The second, more recent election in Iraq saw the forced, as argued by some, displacement and victimization of Iraqis from Western and Southern Iraq, and the broad-based elimination of voting rights for most Iraqis in Western Iraq. Beyond this forced displacement of potential Iraqi voters, the police actions by the Maliki government in Fallujah in late February of 2014, has created a system that appears to resemble a Shia domination of power, with little efficacy in polling, elections, or the due process of political order.

So, while it may be convenient to know view this current ISIS driven bloodletting through the prism of ancient hatreds, or the ‘they just can’t get their act together’ prism we so often ascribe to the Middle East, I would humbly argue that this is a time to encourage the role of diplomacy in engaging and resurrecting the institutions that will allow Iraq to remove itself from this morass. However, it is the blank check granted to the Maliki government that got us here, and all the opining over potentially pulling of another Anbar Awakening and flipping large swaths of Western Iraq seems to be predicated upon the idea that Iraqis, like Americans will ignore their own recent history. No, the time for confidence measures is passed.

This has to be allowed to play out, as frightening as having Muslims in charge anywhere may be to the US. ISIS, as large as it is, is only 8,000 strong. They cannot take and hold territory, nor do they represent a literal military threat. What they do represent in actuality is an ideological and practical threat to the Iraqi government. Ideological in that they seek to supplant the Shia control of Sunni held territories, territories that were not given adequate political redress in previous elections. This is the problem, access to power sharing mechanisms, not simply some vaguely stated and oft repeated issues of religious difference. ISIS is gaining power because of frustration, but they cannot actually deliver on the promise of better governance, being relatively small and dogmatic. An Iraqi government dedicated to the principle of even and representative government would succeed in creating some unity. First, Maliki steps down, then new elections, this means chaos temporarily, but stability over the long term. Although, at this stage, credibility is what is being debated here, some restoration of the political order is a first, but nascent step.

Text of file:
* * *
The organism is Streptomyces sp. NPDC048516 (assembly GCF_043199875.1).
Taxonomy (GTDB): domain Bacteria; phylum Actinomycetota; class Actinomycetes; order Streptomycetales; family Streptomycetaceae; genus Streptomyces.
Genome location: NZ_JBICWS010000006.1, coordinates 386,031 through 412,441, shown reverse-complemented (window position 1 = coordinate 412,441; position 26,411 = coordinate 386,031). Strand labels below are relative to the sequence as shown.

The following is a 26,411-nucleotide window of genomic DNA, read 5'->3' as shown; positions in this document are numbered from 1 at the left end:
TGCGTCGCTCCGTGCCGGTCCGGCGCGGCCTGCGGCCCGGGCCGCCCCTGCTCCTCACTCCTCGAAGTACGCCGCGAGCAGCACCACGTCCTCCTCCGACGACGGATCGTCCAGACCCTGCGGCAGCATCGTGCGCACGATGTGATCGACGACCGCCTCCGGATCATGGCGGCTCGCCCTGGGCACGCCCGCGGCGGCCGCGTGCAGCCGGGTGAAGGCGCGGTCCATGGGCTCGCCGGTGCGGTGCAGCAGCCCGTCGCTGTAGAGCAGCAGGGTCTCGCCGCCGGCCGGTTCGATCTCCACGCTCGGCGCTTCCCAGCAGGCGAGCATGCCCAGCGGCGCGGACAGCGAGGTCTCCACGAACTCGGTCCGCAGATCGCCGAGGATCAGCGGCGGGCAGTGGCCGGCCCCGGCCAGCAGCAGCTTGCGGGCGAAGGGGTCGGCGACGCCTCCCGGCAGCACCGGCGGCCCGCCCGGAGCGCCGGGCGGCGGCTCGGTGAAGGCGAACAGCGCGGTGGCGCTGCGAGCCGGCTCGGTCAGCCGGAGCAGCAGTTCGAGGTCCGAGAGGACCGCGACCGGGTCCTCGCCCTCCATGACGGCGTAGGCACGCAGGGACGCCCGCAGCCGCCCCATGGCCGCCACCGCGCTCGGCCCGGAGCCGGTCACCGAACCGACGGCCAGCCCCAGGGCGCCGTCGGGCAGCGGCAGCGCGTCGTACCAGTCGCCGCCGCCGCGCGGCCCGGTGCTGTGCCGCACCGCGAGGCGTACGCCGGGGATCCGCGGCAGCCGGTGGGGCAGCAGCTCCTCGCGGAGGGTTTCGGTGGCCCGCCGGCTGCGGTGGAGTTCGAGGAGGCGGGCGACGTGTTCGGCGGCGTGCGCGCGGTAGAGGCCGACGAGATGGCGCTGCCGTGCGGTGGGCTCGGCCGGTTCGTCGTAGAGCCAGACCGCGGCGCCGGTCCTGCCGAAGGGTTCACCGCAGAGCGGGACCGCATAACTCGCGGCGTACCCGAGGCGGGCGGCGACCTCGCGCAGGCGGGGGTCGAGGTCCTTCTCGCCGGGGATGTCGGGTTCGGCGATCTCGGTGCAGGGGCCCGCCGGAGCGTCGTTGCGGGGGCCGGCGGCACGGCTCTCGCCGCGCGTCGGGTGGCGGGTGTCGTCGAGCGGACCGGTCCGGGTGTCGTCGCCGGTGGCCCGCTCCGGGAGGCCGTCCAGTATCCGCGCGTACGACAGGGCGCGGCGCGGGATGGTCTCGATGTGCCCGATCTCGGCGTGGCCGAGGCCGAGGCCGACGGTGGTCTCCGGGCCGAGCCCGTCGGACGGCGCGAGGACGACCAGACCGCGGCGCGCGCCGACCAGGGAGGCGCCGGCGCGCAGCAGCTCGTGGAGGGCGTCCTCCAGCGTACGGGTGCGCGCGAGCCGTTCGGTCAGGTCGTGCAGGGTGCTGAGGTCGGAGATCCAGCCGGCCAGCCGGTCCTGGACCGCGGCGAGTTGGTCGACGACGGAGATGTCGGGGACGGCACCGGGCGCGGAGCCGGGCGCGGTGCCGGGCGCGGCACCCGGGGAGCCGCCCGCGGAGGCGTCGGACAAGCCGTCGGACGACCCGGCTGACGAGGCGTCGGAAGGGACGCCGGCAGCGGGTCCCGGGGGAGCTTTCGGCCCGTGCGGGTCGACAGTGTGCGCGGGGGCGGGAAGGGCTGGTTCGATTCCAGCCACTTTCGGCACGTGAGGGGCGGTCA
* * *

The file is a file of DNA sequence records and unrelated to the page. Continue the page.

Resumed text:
Practically, there are now 500k displaced in Iraq, this is a massive aid and human rights issue. If you want to help, we should be doing what we should have been doing all along, effect change in the institutions we have set up by imposing conditions on the support that the US gives. And this should not include a boots on the ground invasion as some are advocating for, and others are warning against. It should be that Maliki cannot run a sham government and still sustain the large amount of US assistance he is given. Although, given the current situation in Egypt, it appears sham elections are entirely the new/old/perennial game of the US. It is time to make foreign policy decisions based on something larger than temporary stability. There has to be some principle, or perhaps stated differently a better argument, about why the current political/military situation is better for the people of a given country than another.